Almost 600 possible Trichinella infections have been recorded in an Argentinian province so far this year.
Health officials in Buenos Aires reported 582 suspected cases, of which 248 are confirmed, 27 are probable and 304 remain under study.
Six trichinosis (or trichinellosis) outbreaks have been recorded with five of them being small. However, one has affected at least a dozen municipalities with 478 cases, including 218 confirmed.
Five outbreaks were due to consumption of products after domestic slaughter, while the largest incident has been linked to contaminated commercially available products.
Health officials said meat intended for private consumption should be subject to a post-mortem veterinary inspection and lab analysis to ensure it is safe.
Trichinosis is transmitted by eating raw or undercooked pork contaminated with the parasite Trichinella.
Warnings in another province
Elsewhere in the country, the Ministry of Health has announced outbreaks of trichinosis in two locations in the province of Córdoba.
The first outbreak, involving four sick people, was recorded in the municipality of Sampacho and was linked to food prepared at home.
In the second outbreak, the town of Deán Funes, in the Ischilín region, was identified as the probable purchase place for contaminated food that has sickened four people. Products are believed to have been bought commercially.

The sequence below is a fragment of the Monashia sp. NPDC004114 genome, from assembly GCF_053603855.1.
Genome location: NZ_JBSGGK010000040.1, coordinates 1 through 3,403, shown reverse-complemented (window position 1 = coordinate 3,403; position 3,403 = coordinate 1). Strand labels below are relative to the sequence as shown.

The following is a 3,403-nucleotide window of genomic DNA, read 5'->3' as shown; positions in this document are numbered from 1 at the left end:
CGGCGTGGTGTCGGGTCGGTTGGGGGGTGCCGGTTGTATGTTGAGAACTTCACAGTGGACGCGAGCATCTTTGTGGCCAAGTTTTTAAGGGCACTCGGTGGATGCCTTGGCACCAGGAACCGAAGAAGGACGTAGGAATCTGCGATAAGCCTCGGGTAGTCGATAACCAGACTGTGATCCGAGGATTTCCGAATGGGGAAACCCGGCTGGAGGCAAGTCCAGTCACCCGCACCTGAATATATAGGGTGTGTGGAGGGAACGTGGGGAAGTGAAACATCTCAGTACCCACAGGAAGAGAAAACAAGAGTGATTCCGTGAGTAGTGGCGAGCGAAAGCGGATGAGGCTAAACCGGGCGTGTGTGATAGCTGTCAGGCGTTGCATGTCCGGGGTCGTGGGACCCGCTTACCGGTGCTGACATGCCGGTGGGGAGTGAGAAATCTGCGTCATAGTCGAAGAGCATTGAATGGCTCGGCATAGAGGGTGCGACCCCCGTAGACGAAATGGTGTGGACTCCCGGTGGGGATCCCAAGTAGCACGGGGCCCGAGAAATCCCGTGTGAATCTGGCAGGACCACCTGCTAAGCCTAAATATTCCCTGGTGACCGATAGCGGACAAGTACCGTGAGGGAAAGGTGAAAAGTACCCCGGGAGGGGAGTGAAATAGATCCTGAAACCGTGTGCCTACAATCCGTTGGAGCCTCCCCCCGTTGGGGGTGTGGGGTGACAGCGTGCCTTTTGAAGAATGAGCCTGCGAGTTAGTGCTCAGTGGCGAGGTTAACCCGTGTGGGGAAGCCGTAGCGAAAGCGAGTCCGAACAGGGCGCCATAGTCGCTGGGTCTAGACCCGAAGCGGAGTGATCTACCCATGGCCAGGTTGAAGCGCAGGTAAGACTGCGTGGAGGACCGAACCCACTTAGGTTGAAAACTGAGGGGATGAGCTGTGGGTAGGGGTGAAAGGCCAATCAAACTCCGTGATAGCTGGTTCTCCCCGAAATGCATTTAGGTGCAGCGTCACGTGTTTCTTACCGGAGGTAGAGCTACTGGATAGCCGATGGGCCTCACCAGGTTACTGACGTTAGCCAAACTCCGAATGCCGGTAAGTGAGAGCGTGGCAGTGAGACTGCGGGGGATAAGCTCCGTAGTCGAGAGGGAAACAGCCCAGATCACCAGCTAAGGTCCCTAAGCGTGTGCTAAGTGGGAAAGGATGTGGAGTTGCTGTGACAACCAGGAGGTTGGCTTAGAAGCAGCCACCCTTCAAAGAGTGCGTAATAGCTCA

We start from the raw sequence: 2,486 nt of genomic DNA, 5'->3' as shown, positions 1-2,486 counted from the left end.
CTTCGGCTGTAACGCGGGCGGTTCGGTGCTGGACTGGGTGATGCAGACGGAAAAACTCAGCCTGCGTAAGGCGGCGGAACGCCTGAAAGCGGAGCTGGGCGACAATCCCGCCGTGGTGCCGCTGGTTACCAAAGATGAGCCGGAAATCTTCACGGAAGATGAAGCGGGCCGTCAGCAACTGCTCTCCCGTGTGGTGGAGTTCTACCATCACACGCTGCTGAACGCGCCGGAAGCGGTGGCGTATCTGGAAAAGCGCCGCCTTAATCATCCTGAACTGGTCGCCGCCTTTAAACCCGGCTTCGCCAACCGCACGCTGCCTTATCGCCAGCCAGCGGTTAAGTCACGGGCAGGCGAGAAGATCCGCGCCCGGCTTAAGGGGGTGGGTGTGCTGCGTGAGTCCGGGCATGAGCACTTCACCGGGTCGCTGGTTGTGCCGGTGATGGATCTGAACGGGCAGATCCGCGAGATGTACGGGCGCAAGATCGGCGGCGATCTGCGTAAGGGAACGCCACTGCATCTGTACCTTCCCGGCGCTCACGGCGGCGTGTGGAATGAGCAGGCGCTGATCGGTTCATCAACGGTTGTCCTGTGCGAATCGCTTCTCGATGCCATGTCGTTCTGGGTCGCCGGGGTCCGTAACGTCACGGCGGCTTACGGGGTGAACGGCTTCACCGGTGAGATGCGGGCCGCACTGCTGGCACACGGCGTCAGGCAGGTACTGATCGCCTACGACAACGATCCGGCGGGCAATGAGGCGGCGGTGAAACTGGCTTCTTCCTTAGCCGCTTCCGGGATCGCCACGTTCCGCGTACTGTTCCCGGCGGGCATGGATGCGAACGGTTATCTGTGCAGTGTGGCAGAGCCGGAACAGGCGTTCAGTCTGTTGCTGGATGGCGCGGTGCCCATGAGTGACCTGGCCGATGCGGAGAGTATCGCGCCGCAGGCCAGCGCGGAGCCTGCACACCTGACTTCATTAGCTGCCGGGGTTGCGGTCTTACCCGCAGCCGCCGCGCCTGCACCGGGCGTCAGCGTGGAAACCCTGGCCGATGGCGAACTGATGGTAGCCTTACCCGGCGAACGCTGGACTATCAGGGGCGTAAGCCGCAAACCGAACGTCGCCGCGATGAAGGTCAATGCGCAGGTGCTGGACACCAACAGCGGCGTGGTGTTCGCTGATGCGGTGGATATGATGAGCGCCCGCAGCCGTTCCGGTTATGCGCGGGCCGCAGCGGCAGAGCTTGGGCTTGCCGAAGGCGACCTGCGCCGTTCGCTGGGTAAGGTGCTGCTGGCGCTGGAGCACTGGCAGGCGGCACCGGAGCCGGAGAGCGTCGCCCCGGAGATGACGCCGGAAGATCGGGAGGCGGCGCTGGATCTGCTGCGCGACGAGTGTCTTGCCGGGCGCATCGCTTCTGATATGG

Patients were treated in different healthcare centers in the province and are all now in good health. Based on epidemiological interviews, consumption of meat was identified in both outbreaks.
Health officials urged people not to consume raw meat or homemade sausages that had not been inspected and to check the label on all pork products purchased for the brand, manufacturing company, authorization number, production and expiry date, and storage conditions.
Initial symptoms of infection are nausea, diarrhea, vomiting, fatigue, fever, and abdominal discomfort. Headaches, fevers, chills, cough, swelling of the face and eyes, aching joints and muscle pains, itchy skin, diarrhea or constipation may follow. Patients may have difficulty coordinating movements, and have heart and breathing problems.
Abdominal symptoms can occur one to two days after infection. Further symptoms usually start two to eight weeks after eating contaminated meat. Freezing, curing or salting, drying, smoking, or microwaving meat may not kill the organism. The best way to prevent trichinosis is to cook meat to a temperature of 71 degrees C (160 degrees F).
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